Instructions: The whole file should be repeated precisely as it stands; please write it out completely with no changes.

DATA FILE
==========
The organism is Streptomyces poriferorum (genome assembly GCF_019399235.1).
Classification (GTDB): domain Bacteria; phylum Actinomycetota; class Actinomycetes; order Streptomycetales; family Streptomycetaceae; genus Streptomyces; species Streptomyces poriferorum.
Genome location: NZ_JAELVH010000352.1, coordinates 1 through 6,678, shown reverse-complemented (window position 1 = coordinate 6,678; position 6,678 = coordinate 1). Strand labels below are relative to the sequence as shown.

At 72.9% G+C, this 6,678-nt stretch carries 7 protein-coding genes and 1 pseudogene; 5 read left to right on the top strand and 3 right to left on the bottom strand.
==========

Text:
The organism is Streptomyces poriferorum (genome assembly GCF_019399235.1).
Classification (GTDB): domain Bacteria; phylum Actinomycetota; class Actinomycetes; order Streptomycetales; family Streptomycetaceae; genus Streptomyces; species Streptomyces poriferorum.
Genome location: NZ_JAELVH010000352.1, coordinates 1 through 6,678, shown reverse-complemented (window position 1 = coordinate 6,678; position 6,678 = coordinate 1). Strand labels below are relative to the sequence as shown.

At 72.9% G+C, this 6,678-nt stretch carries 7 protein-coding genes and 1 pseudogene; 5 read left to right on the top strand and 3 right to left on the bottom strand.